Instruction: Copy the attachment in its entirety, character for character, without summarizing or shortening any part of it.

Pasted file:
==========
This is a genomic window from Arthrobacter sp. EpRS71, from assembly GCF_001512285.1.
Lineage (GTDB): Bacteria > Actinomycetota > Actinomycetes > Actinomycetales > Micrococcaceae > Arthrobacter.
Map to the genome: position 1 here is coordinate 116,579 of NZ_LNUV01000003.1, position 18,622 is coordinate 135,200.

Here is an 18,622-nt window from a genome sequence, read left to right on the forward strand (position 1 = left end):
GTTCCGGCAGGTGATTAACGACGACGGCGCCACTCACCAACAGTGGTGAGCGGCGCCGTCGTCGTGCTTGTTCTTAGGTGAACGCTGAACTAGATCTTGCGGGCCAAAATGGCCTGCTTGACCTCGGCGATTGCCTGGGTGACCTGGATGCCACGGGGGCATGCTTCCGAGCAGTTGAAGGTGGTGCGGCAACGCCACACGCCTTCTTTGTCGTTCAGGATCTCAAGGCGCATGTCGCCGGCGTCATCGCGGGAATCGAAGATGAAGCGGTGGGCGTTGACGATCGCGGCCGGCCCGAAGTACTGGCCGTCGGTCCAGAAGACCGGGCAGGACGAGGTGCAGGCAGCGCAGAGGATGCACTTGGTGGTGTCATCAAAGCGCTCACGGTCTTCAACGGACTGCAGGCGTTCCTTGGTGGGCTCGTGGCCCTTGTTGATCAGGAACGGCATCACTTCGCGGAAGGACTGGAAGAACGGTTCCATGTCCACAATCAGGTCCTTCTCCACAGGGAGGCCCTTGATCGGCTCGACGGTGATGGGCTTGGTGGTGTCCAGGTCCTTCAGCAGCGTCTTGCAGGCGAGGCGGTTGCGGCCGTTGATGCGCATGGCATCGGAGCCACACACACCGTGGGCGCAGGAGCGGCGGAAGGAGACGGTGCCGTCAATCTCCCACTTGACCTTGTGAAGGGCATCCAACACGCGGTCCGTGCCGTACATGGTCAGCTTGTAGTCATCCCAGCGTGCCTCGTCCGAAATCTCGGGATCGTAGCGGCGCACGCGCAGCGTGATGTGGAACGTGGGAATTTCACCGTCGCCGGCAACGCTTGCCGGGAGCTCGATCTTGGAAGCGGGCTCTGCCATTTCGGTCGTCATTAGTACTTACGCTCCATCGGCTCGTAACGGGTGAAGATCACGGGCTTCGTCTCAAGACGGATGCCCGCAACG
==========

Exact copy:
This is a genomic window from Arthrobacter sp. EpRS71, from assembly GCF_001512285.1.
Lineage (GTDB): Bacteria > Actinomycetota > Actinomycetes > Actinomycetales > Micrococcaceae > Arthrobacter.
Map to the genome: position 1 here is coordinate 116,579 of NZ_LNUV01000003.1, position 18,622 is coordinate 135,200.

Here is an 18,622-nt window from a genome sequence, read left to right on the forward strand (position 1 = left end):
GTTCCGGCAGGTGATTAACGACGACGGCGCCACTCACCAACAGTGGTGAGCGGCGCCGTCGTCGTGCTTGTTCTTAGGTGAACGCTGAACTAGATCTTGCGGGCCAAAATGGCCTGCTTGACCTCGGCGATTGCCTGGGTGACCTGGATGCCACGGGGGCATGCTTCCGAGCAGTTGAAGGTGGTGCGGCAACGCCACACGCCTTCTTTGTCGTTCAGGATCTCAAGGCGCATGTCGCCGGCGTCATCGCGGGAATCGAAGATGAAGCGGTGGGCGTTGACGATCGCGGCCGGCCCGAAGTACTGGCCGTCGGTCCAGAAGACCGGGCAGGACGAGGTGCAGGCAGCGCAGAGGATGCACTTGGTGGTGTCATCAAAGCGCTCACGGTCTTCAACGGACTGCAGGCGTTCCTTGGTGGGCTCGTGGCCCTTGTTGATCAGGAACGGCATCACTTCGCGGAAGGACTGGAAGAACGGTTCCATGTCCACAATCAGGTCCTTCTCCACAGGGAGGCCCTTGATCGGCTCGACGGTGATGGGCTTGGTGGTGTCCAGGTCCTTCAGCAGCGTCTTGCAGGCGAGGCGGTTGCGGCCGTTGATGCGCATGGCATCGGAGCCACACACACCGTGGGCGCAGGAGCGGCGGAAGGAGACGGTGCCGTCAATCTCCCACTTGACCTTGTGAAGGGCATCCAACACGCGGTCCGTGCCGTACATGGTCAGCTTGTAGTCATCCCAGCGTGCCTCGTCCGAAATCTCGGGATCGTAGCGGCGCACGCGCAGCGTGATGTGGAACGTGGGAATTTCACCGTCGCCGGCAACGCTTGCCGGGAGCTCGATCTTGGAAGCGGGCTCTGCCATTTCGGTCGTCATTAGTACTTACGCTCCATCGGCTCGTAACGGGTGAAGATCACGGGCTTCGTCTCAAGACGGATGCCCGCAACG